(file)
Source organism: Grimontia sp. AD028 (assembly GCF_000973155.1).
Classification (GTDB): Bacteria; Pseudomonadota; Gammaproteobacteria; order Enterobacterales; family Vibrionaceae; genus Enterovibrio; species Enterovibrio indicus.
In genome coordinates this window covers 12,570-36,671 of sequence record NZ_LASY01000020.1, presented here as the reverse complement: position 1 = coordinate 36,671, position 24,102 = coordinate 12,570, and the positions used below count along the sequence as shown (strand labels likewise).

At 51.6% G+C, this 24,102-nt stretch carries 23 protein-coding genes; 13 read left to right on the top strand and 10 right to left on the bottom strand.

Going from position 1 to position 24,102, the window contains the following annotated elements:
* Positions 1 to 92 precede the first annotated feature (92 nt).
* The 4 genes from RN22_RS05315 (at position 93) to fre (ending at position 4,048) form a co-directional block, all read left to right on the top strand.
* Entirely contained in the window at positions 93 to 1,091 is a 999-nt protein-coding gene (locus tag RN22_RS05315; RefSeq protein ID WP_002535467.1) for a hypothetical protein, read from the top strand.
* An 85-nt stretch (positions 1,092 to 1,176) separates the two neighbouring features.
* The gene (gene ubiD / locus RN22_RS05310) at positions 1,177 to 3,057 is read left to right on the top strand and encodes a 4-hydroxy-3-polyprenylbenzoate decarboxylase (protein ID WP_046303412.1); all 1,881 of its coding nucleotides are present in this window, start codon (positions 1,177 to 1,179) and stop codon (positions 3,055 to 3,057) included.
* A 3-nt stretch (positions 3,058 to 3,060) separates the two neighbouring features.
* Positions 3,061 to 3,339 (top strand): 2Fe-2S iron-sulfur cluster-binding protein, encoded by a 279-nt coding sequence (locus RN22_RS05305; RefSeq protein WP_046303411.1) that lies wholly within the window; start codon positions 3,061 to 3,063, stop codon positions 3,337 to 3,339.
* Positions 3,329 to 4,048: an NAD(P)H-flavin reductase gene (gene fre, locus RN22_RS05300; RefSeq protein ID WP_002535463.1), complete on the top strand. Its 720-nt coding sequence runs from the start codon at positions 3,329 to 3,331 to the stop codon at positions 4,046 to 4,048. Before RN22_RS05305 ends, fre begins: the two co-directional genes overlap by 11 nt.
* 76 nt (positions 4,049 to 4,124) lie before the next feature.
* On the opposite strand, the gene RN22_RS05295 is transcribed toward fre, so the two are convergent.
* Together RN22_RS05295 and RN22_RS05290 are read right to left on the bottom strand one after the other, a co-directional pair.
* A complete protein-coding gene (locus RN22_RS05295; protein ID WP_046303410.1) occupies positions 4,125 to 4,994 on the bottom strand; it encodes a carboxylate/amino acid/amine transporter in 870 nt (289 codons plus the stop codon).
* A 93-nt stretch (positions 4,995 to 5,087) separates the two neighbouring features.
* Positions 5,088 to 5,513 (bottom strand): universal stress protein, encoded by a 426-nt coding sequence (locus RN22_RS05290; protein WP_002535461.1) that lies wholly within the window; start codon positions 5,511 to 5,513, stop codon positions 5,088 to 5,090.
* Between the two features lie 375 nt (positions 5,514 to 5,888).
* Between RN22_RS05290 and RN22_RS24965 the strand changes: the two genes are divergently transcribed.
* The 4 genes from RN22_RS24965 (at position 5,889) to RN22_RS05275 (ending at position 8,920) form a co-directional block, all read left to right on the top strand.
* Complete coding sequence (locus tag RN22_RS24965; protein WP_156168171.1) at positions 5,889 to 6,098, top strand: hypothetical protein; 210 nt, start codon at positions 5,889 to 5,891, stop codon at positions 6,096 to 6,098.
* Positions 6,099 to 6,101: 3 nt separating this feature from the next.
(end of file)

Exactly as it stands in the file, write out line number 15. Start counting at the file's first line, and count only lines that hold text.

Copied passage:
* On the opposite strand, the gene RN22_RS05295 is transcribed toward fre, so the two are convergent.